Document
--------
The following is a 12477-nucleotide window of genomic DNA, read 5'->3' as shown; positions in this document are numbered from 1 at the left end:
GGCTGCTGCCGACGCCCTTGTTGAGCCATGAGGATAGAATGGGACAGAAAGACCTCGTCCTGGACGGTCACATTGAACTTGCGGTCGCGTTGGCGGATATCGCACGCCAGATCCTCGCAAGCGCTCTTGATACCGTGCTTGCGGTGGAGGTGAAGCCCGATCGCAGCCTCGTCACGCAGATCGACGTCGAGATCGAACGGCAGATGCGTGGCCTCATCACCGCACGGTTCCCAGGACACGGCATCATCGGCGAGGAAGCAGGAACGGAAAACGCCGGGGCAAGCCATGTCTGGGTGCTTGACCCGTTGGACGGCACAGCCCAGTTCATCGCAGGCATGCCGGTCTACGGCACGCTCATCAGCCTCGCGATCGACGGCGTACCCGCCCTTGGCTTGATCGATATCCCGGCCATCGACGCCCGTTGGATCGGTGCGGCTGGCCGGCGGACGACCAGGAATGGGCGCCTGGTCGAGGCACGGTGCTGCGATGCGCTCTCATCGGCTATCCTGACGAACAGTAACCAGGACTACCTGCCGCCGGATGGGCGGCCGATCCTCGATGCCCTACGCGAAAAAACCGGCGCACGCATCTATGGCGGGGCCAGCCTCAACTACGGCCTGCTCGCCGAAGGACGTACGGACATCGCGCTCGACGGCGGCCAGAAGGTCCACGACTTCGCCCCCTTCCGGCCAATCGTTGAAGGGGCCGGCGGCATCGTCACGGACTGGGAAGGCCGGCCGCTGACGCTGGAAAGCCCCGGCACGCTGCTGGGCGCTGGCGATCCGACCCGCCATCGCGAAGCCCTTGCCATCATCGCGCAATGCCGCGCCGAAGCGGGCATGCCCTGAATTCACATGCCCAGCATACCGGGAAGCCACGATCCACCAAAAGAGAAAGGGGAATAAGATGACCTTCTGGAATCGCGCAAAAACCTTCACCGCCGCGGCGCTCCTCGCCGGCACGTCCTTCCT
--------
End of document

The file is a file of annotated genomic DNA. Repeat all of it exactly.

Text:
The following is a 12477-nucleotide window of genomic DNA, read 5'->3' as shown; positions in this document are numbered from 1 at the left end:
GGCTGCTGCCGACGCCCTTGTTGAGCCATGAGGATAGAATGGGACAGAAAGACCTCGTCCTGGACGGTCACATTGAACTTGCGGTCGCGTTGGCGGATATCGCACGCCAGATCCTCGCAAGCGCTCTTGATACCGTGCTTGCGGTGGAGGTGAAGCCCGATCGCAGCCTCGTCACGCAGATCGACGTCGAGATCGAACGGCAGATGCGTGGCCTCATCACCGCACGGTTCCCAGGACACGGCATCATCGGCGAGGAAGCAGGAACGGAAAACGCCGGGGCAAGCCATGTCTGGGTGCTTGACCCGTTGGACGGCACAGCCCAGTTCATCGCAGGCATGCCGGTCTACGGCACGCTCATCAGCCTCGCGATCGACGGCGTACCCGCCCTTGGCTTGATCGATATCCCGGCCATCGACGCCCGTTGGATCGGTGCGGCTGGCCGGCGGACGACCAGGAATGGGCGCCTGGTCGAGGCACGGTGCTGCGATGCGCTCTCATCGGCTATCCTGACGAACAGTAACCAGGACTACCTGCCGCCGGATGGGCGGCCGATCCTCGATGCCCTACGCGAAAAAACCGGCGCACGCATCTATGGCGGGGCCAGCCTCAACTACGGCCTGCTCGCCGAAGGACGTACGGACATCGCGCTCGACGGCGGCCAGAAGGTCCACGACTTCGCCCCCTTCCGGCCAATCGTTGAAGGGGCCGGCGGCATCGTCACGGACTGGGAAGGCCGGCCGCTGACGCTGGAAAGCCCCGGCACGCTGCTGGGCGCTGGCGATCCGACCCGCCATCGCGAAGCCCTTGCCATCATCGCGCAATGCCGCGCCGAAGCGGGCATGCCCTGAATTCACATGCCCAGCATACCGGGAAGCCACGATCCACCAAAAGAGAAAGGGGAATAAGATGACCTTCTGGAATCGCGCAAAAACCTTCACCGCCGCGGCGCTCCTCGCCGGCACGTCCTTCCT